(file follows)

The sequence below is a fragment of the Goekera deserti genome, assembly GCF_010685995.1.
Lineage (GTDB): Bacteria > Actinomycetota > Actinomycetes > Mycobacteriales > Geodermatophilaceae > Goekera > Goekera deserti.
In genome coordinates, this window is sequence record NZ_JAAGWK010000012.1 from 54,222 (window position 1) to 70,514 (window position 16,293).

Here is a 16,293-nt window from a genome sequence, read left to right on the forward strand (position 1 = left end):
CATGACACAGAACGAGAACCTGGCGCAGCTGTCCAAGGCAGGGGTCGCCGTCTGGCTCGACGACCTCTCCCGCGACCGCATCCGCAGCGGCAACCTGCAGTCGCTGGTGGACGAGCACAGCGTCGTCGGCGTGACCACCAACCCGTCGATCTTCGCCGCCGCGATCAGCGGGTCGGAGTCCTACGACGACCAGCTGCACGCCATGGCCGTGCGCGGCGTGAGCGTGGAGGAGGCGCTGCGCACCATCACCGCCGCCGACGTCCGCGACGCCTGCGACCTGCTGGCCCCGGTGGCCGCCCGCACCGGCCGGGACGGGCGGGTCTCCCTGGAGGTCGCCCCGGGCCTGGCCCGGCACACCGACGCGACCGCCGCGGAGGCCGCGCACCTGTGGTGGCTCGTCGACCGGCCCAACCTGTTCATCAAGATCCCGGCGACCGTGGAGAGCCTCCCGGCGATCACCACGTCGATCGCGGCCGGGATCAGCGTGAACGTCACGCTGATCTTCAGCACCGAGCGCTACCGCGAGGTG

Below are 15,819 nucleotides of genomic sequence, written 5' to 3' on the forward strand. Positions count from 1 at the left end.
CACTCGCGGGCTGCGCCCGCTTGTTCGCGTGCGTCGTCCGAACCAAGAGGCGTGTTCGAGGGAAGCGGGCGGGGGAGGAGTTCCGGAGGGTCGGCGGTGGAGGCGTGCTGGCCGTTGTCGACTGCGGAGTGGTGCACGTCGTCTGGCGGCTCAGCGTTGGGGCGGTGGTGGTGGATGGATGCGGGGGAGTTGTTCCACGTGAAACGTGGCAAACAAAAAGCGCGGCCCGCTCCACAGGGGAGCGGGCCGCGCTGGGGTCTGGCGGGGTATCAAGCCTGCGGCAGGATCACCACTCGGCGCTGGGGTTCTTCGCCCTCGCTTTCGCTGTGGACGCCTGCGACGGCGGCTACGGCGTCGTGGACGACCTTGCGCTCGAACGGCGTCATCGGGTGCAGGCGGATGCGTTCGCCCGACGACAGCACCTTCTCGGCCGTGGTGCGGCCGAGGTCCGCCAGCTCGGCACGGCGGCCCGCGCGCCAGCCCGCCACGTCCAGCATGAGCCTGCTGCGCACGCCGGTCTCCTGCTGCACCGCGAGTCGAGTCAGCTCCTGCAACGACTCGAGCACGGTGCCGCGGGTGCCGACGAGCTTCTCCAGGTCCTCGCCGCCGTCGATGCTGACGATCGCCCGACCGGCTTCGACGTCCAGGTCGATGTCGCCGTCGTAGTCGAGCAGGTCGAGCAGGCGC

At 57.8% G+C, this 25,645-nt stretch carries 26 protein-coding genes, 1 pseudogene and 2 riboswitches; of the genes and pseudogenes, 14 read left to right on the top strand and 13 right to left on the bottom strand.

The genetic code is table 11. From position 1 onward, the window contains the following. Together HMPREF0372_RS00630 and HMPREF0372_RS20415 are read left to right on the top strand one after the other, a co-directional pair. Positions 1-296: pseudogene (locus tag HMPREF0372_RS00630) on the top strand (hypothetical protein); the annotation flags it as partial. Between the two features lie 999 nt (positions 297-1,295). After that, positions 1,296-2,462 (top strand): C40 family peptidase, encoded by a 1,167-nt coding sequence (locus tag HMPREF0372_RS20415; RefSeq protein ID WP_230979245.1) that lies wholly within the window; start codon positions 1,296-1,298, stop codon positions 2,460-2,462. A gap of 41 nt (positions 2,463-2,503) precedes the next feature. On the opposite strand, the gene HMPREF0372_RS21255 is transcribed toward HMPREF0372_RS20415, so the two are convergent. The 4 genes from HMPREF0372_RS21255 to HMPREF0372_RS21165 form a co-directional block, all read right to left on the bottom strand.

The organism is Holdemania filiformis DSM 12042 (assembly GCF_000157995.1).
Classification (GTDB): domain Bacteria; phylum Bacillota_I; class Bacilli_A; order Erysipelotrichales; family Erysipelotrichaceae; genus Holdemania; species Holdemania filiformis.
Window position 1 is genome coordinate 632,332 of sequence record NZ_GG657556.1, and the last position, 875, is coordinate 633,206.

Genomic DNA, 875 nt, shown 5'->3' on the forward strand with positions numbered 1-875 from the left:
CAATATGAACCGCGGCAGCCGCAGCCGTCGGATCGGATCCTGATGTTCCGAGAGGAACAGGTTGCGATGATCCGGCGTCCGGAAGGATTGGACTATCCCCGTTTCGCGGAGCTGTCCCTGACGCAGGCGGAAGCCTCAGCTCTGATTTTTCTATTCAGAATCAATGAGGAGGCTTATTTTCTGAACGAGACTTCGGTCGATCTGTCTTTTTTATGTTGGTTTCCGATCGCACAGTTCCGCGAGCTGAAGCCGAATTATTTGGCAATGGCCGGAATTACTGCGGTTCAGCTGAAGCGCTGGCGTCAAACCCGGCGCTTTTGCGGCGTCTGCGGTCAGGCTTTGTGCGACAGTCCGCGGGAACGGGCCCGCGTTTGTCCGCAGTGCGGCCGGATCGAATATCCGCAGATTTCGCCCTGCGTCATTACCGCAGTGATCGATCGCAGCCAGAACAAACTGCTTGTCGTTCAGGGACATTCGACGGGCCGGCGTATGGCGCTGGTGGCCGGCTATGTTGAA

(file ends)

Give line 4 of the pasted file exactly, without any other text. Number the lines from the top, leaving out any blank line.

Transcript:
Here is a 16,293-nt window from a genome sequence, read left to right on the forward strand (position 1 = left end):